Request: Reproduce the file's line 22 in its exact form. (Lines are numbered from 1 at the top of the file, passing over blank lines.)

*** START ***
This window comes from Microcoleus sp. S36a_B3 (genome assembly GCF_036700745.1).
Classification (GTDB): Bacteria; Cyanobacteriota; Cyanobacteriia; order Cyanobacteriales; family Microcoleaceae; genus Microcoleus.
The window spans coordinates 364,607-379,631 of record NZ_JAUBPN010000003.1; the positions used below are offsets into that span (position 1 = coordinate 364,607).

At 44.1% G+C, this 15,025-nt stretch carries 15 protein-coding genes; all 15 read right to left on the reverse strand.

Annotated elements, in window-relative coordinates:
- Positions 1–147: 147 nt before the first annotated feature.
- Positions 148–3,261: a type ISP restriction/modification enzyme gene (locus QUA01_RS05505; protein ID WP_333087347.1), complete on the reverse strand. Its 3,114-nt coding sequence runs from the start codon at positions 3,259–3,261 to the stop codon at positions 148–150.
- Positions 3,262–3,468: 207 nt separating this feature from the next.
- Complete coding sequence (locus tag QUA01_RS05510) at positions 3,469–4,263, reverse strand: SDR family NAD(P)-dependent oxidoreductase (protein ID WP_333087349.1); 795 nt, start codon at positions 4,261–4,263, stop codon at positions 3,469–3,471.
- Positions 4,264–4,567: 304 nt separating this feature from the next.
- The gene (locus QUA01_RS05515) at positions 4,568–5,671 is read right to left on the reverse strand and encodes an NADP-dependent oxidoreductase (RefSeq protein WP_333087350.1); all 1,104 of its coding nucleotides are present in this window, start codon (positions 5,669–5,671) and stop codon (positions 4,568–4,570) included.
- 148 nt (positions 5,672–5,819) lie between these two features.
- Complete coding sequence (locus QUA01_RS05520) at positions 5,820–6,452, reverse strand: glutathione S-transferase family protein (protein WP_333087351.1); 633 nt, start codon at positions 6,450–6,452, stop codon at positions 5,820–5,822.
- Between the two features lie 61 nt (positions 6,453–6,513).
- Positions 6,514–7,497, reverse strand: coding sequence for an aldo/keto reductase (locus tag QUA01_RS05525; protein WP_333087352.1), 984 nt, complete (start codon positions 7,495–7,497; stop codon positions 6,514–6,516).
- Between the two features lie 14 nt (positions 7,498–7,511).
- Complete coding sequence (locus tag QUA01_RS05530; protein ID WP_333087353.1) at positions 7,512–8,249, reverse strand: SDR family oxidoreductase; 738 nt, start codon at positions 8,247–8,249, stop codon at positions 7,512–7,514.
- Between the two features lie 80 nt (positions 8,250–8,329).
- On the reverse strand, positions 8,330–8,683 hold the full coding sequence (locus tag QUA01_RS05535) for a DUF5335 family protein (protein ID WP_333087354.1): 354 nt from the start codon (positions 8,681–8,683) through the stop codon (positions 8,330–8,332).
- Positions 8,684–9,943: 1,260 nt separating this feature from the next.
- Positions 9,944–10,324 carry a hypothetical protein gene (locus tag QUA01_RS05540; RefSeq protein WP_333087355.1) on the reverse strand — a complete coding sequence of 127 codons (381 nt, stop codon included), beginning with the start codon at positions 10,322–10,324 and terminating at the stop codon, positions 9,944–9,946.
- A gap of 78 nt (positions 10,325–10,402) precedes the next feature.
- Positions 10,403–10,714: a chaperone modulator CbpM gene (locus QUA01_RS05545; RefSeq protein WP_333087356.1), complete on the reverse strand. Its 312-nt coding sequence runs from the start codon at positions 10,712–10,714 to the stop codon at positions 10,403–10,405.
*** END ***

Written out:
- A gap of 78 nt (positions 10,325–10,402) precedes the next feature.